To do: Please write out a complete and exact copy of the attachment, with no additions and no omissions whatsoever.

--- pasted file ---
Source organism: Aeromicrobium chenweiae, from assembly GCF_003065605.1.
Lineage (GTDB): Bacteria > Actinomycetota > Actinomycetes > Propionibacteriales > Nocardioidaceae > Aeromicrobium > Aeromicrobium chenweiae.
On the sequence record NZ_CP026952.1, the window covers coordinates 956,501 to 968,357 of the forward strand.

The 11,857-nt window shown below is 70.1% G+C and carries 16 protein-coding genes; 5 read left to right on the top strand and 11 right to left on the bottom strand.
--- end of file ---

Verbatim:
Source organism: Aeromicrobium chenweiae, from assembly GCF_003065605.1.
Lineage (GTDB): Bacteria > Actinomycetota > Actinomycetes > Propionibacteriales > Nocardioidaceae > Aeromicrobium > Aeromicrobium chenweiae.
On the sequence record NZ_CP026952.1, the window covers coordinates 956,501 to 968,357 of the forward strand.

The 11,857-nt window shown below is 70.1% G+C and carries 16 protein-coding genes; 5 read left to right on the top strand and 11 right to left on the bottom strand.